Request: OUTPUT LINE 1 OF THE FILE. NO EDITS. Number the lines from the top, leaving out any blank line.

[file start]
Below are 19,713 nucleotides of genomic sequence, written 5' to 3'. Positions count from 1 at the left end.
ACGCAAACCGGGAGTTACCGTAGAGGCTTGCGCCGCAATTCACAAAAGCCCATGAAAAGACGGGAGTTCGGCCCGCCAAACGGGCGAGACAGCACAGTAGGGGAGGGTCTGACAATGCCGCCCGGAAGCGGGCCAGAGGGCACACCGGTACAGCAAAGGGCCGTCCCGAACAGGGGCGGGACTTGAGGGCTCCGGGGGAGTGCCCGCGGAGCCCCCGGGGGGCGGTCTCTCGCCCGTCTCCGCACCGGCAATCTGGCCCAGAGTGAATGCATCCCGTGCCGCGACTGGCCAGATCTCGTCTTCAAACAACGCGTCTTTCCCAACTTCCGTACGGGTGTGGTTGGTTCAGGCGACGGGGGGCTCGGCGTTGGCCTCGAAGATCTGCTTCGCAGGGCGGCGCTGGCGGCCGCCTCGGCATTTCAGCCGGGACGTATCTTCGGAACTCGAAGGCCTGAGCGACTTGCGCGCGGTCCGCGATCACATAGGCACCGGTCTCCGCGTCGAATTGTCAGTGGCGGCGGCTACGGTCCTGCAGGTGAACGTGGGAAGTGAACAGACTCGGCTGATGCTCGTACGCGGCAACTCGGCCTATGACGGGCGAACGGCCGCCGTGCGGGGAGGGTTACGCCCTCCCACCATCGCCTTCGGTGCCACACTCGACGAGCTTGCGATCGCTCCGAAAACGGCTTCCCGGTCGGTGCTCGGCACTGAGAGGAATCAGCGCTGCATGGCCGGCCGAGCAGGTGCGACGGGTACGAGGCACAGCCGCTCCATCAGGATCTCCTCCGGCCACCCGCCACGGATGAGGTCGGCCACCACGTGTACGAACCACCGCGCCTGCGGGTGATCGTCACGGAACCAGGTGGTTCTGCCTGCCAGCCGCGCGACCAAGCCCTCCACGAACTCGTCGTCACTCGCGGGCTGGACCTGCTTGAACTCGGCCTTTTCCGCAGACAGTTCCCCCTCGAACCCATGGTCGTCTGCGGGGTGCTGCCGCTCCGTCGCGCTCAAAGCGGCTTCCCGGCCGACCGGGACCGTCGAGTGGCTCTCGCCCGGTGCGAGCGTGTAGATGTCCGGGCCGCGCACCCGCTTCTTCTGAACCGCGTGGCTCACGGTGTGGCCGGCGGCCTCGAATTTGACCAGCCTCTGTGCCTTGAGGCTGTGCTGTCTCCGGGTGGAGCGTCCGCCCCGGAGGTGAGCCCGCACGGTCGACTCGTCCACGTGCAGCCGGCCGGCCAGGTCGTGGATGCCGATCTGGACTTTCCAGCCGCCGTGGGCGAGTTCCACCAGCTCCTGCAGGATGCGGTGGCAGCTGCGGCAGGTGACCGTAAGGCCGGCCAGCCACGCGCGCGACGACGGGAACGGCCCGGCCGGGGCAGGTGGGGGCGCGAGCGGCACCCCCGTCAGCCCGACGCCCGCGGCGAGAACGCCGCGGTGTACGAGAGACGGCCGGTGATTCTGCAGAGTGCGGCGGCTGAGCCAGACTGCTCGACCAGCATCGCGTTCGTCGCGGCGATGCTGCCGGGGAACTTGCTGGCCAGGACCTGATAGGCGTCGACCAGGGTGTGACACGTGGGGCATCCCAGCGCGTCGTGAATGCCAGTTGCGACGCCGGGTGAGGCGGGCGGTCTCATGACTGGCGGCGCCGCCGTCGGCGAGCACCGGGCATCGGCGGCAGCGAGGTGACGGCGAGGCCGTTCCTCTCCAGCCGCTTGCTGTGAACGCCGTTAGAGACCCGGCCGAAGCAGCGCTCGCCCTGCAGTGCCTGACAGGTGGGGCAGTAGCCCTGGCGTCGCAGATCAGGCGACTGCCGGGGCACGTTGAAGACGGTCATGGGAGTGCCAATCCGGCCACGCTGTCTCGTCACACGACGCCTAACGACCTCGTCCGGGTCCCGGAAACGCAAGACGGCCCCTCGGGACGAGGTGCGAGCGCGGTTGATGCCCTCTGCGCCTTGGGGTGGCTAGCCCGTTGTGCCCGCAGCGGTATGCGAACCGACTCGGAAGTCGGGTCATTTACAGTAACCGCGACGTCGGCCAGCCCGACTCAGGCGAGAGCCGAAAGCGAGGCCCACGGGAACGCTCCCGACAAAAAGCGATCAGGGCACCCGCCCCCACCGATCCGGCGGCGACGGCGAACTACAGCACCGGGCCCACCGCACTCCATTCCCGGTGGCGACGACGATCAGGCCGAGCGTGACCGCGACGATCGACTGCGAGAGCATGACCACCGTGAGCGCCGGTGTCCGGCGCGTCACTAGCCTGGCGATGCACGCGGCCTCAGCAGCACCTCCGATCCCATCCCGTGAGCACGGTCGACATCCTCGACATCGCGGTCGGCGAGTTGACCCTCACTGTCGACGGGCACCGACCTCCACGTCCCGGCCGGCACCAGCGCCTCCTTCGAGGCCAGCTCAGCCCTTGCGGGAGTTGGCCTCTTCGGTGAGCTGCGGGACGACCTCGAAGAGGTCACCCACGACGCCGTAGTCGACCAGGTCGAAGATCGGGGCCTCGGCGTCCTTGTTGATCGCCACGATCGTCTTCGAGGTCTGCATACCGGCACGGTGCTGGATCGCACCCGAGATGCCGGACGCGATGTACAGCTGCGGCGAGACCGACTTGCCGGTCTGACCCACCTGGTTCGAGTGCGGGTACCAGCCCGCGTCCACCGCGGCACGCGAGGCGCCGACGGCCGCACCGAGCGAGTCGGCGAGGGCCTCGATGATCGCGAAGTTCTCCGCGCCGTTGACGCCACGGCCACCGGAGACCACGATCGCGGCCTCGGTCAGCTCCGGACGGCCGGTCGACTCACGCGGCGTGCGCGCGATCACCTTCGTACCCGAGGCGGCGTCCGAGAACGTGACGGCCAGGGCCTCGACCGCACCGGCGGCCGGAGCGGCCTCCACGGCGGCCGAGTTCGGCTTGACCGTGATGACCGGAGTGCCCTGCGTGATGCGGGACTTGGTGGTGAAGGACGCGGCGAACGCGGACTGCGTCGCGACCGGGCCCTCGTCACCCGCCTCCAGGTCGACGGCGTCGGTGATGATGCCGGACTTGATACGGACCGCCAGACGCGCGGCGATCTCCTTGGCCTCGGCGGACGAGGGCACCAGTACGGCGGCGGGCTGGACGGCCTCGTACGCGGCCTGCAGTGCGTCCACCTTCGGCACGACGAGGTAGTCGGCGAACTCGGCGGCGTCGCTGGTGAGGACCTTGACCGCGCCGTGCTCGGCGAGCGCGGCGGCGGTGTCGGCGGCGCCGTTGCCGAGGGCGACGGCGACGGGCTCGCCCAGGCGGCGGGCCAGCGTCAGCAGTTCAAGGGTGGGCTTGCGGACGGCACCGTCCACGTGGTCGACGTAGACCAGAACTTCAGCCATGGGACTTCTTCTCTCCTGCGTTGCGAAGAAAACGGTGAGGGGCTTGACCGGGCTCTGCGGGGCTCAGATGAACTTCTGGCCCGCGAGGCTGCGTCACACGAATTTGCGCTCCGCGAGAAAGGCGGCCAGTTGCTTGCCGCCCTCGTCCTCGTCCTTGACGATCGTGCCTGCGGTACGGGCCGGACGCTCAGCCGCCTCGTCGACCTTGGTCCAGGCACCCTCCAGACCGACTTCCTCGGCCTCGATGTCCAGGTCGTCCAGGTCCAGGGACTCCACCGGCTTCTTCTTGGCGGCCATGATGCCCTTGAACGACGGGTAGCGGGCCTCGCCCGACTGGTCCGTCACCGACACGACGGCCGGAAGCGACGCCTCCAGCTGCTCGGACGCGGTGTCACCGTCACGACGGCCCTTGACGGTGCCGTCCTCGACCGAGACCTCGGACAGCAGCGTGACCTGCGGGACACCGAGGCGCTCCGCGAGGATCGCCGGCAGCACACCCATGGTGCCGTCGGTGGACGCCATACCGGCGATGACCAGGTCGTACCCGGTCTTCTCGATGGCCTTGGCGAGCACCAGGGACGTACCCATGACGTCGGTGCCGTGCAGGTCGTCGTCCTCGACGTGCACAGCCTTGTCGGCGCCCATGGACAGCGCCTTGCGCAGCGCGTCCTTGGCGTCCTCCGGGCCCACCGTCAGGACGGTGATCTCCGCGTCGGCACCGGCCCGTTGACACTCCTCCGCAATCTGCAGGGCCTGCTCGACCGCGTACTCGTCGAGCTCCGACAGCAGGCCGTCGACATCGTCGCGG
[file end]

Below are 19,713 nucleotides of genomic sequence, written 5' to 3'. Positions count from 1 at the left end.